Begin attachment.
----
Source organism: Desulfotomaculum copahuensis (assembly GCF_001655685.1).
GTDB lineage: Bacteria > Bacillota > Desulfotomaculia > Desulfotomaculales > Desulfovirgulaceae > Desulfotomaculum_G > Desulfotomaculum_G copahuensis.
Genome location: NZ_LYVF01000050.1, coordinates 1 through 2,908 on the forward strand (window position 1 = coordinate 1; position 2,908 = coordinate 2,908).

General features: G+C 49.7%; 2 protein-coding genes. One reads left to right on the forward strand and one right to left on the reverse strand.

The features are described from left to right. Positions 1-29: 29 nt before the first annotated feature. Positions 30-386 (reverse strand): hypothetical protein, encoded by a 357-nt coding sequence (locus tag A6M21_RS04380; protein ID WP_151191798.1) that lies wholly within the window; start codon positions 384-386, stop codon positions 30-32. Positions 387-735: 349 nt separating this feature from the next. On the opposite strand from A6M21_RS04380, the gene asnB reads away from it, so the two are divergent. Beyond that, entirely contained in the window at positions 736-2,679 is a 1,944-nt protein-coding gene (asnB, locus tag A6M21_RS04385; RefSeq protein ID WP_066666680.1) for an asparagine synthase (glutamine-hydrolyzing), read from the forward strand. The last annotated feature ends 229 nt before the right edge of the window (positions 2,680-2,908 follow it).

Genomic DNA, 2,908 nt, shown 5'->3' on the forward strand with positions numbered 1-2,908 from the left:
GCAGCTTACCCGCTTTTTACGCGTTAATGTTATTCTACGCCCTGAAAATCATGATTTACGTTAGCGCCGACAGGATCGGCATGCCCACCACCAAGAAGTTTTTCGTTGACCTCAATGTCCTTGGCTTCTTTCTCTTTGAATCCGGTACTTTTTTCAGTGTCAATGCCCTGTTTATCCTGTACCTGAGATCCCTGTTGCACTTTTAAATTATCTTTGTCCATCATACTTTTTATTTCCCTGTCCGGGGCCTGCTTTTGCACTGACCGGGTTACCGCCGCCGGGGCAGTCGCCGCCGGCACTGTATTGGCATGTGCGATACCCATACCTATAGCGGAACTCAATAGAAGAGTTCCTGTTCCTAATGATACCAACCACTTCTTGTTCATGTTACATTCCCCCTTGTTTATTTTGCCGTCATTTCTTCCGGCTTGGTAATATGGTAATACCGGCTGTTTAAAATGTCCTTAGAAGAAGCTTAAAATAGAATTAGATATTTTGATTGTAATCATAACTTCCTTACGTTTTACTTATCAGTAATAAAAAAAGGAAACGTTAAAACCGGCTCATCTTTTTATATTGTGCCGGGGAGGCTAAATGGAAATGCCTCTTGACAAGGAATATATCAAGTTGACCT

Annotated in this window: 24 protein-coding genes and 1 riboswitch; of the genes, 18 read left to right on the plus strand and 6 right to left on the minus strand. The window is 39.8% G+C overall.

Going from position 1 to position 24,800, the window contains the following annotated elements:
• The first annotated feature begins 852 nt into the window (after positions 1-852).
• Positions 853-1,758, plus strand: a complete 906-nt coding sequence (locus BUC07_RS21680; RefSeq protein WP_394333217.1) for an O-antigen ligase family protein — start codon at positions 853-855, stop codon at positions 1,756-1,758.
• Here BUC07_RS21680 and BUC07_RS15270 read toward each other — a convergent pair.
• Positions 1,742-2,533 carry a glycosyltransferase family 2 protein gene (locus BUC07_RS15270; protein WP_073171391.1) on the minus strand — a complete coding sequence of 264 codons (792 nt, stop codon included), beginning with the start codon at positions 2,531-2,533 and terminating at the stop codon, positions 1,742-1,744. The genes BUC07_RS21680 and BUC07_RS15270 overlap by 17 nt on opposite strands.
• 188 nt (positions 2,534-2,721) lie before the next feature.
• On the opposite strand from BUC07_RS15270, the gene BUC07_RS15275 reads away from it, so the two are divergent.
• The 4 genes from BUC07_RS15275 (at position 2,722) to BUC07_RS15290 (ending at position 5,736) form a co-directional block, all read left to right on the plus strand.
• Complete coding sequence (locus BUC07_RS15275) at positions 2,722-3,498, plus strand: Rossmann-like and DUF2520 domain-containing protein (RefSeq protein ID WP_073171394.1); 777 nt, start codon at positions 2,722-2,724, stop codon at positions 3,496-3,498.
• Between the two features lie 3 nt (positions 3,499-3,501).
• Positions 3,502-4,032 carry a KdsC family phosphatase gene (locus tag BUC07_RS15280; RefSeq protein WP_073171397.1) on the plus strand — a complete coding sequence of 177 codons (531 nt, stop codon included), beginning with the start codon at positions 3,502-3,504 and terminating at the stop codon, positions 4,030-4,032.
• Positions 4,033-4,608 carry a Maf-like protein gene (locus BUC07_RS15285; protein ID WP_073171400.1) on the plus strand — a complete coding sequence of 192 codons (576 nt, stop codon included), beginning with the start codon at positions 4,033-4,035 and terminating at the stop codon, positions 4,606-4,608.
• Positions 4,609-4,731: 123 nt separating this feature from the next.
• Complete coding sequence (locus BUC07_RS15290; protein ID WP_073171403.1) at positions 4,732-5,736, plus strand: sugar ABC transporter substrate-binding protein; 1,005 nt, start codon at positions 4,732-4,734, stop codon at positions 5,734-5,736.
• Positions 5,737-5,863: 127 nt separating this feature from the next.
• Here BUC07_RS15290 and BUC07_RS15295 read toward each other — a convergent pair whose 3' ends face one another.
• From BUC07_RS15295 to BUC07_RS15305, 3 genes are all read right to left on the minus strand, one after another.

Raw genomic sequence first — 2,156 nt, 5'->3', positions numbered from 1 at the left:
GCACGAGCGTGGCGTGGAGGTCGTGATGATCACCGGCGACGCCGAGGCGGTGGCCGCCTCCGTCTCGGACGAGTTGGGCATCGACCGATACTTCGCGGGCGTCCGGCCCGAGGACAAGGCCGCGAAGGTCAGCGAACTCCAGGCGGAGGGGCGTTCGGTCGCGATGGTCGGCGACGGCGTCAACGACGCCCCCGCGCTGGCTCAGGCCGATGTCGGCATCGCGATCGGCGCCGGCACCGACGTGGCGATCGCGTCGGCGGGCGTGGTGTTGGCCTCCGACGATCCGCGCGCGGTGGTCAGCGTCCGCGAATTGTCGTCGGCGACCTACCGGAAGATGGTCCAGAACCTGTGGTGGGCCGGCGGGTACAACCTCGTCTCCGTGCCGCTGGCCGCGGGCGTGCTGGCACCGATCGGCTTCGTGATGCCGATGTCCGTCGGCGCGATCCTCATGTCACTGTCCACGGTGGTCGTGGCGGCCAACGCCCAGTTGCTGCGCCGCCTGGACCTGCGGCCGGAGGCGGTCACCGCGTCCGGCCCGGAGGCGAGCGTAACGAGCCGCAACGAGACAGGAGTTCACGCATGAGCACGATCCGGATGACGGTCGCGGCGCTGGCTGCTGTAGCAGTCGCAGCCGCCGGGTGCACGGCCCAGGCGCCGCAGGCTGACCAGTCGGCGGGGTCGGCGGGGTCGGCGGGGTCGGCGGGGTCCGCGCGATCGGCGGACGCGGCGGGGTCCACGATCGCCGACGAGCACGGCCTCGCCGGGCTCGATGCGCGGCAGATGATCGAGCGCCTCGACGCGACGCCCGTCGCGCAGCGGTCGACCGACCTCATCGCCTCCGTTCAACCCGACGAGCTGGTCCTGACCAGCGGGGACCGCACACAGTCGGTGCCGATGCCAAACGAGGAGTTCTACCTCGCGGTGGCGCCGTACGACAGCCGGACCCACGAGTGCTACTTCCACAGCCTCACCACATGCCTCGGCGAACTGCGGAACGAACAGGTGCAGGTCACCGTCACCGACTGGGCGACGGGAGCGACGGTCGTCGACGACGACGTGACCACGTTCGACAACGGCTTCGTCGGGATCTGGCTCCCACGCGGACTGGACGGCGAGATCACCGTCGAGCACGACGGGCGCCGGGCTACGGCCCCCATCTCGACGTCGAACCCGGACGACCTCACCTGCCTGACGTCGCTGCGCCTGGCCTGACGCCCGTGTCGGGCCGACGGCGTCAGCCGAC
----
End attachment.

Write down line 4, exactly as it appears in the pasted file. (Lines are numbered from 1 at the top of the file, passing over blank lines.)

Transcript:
General features: G+C 49.7%; 2 protein-coding genes. One reads left to right on the forward strand and one right to left on the reverse strand.